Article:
By Dennis King (2004)
Is Bill Clinton’s My Life one of the great Presidential memoirs? The debate has already begun, but most columnists have restricted themselves to comparing Clinton with Ulysses S. Grant.
The comparison is not a good one. Grant’s book, one of our nation’s major literary classics, is a military rather than Presidential memoir and does not include much in the way of real autobiography. There is, however, another book with which Clinton’s is fully comparable: Theodore Roosevelt: An Autobiography (1913), which was recently republished by the Library of America.
Like Clinton, TR was a larger than life figure--the type of leader you either love or hate. Like Clinton, he was a man of extraordinary intellect who also had a dark side and a talent for sabotaging himself. Like Clinton, he loved to talk…and talk. And like Clinton, he wrote a rambling, eccentric, all-over-the-map account of his life from early childhood on. His autobiography is not widely read today, but it is a magnificent achievement--and, in my opinion, the gold standard for Presidential memoirs.
TR’s book repeats in a condensed version much of the material from his earlier best-selling accounts of his days as a cattleman and with the Rough Riders in the Spanish-American War. But he also provides a wealth of new themes--for instance a detailed analysis of bossism in urban politics and an explanation of the role of sexual blackmail in controlling members of the New York State Assembly (if only Clinton had read this when he was governor of Arkansas!). As we follow TR’s descriptions of his own political maneuvers both in New York politics and in the White House, we can almost hear him chortling like a schoolboy at the memory of this or that act of cunning (he once gained the support of businessmen for the appointment of a controversial trade union leader to a government commission by describing the appointee as an “eminent sociologist”).
The TR autobiography is full of dinner table-style ruminations on issues of domestic and foreign policy in which one discerns a mind of a very high order constructing the rude outlines of both the New Deal and the post-World War Two national security state. But TR was no Nixon, a President with a laser-like focus on politics. TR’s book is full of delightful asides on North American mammals, English birdsongs, juvenile literary classics, the need for more battleships, and why military sentries should conceal themselves like bushwhackers.
TR’s stance on anti-Semitism will surprise some readers. Although not himself free of social prejudice, his snobbery was trumped politically by his detestation of bullies. When a Berlin pastor came to New York to launch an anti-Semitic crusade while TR was police commissioner, TR assigned a squad of Jewish officers led by a Jewish sergeant to dog his steps under the guise of being his official bodyguards; when the pastor delivered his public harangue, TR surrounded him with a wall of 40 cops, all Jewish. Thus was the pastor sent home in humilation.
The story is both amusing and profound--TR’s tactic foreshadowed a new paradigm for the relations of Jews to a predominantly gentile government. In the Europe of that period, Jewish leaders still had to go hat in hand to Christian authorities to beg protection against would-be pogromists. If protection came, it came grudgingly from hostile police or troops, and the Jews were expected to remain completely passive. But when New York Jewish leaders came to TR for protection, he instinctively grasped that the Jews were not ethnic outsiders to be protected (or not) on a whim, but rather an integral constituency of New York political life, with the same rights and duties as anyone else to participate in the upholding of law and order (he had already recruited Jews to the police force as part of his anti-corruption campaign). He could thus without hesitation send Jewish cops to keep order at an anti-Jewish rally and in doing so send a powerful message of reassurance to the Jewish community and an equally powerful message of another sort to the gathered bigots (but without violating the latter’s freedom of speech).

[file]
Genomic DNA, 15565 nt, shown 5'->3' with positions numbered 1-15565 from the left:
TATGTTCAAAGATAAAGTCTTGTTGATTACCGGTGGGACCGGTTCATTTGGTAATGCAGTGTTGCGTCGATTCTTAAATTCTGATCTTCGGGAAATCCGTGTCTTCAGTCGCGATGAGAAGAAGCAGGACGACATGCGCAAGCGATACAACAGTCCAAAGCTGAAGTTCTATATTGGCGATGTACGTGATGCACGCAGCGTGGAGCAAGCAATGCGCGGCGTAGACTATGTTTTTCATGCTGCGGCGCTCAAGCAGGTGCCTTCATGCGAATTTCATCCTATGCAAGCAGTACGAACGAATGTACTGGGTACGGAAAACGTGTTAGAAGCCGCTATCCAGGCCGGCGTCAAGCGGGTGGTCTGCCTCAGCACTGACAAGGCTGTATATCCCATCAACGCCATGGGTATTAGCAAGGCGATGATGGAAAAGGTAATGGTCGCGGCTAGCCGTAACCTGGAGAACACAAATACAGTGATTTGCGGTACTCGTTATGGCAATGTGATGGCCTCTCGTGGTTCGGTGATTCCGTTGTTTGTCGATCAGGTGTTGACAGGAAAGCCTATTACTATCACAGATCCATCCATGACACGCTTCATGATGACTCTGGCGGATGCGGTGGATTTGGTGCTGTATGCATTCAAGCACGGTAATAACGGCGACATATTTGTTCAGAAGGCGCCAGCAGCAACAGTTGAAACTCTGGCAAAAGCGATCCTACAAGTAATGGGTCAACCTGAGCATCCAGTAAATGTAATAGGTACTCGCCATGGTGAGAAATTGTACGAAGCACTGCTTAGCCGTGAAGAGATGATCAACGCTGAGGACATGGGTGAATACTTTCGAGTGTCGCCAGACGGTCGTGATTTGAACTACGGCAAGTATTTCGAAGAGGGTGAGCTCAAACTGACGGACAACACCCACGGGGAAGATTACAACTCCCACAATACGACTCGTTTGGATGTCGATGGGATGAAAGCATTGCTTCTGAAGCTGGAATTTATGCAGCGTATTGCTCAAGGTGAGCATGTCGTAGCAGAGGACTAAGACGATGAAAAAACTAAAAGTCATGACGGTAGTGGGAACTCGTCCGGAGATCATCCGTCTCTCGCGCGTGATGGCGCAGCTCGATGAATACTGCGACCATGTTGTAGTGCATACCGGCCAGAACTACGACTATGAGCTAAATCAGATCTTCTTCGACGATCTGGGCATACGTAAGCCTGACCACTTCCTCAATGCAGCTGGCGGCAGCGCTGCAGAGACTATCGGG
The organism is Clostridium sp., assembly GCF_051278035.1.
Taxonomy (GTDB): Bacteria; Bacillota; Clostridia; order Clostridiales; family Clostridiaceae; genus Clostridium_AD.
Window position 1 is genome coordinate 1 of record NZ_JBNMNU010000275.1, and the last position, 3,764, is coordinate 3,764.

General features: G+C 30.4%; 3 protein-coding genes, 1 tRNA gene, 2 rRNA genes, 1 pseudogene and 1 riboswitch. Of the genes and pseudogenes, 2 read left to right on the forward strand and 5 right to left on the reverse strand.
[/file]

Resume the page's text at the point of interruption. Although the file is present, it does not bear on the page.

TR went a step further in his thinking in a subsequent chapter, declaring (in a passage on the foolishness of certain European disarmament proposals): “If the Jews in Russia and the Armenians in Turkey had been armed, and had been efficient in the use of their arms, no mob would have meddled with them.” (There’s a cause for reflection here for U.S. Senator Chuck Schumer and others in New York politics who believe gun control will automatically make America a safer place.)
TR’s autobiography is also outstanding for its vigorous and even lyrical prose, as in his description of the Badlands of his cowboy days: “a land of scattered ranches, of herds of long-horned cattle, and of reckless riders who unmoved looked in the eyes of life or of death.” And he laments: “That land of the West has gone now, ‘gone, gone with lost Atlantis,’ gone to the isle of ghosts and of strange dead memories.”
When a Modern Library panel in 1999 issued a list of the 100 greatest nonfiction books of the 20th century, they included a biography of TR by one of the panelists, but not TR’s own memoirs. Now, with the issuance of Clinton’s book, I suggest that Amazon.com and/or Barnes & Noble offer a package deal: Clinton and TR together for a special price. Let readers judge for themselves just how close Clinton comes to the gold standard.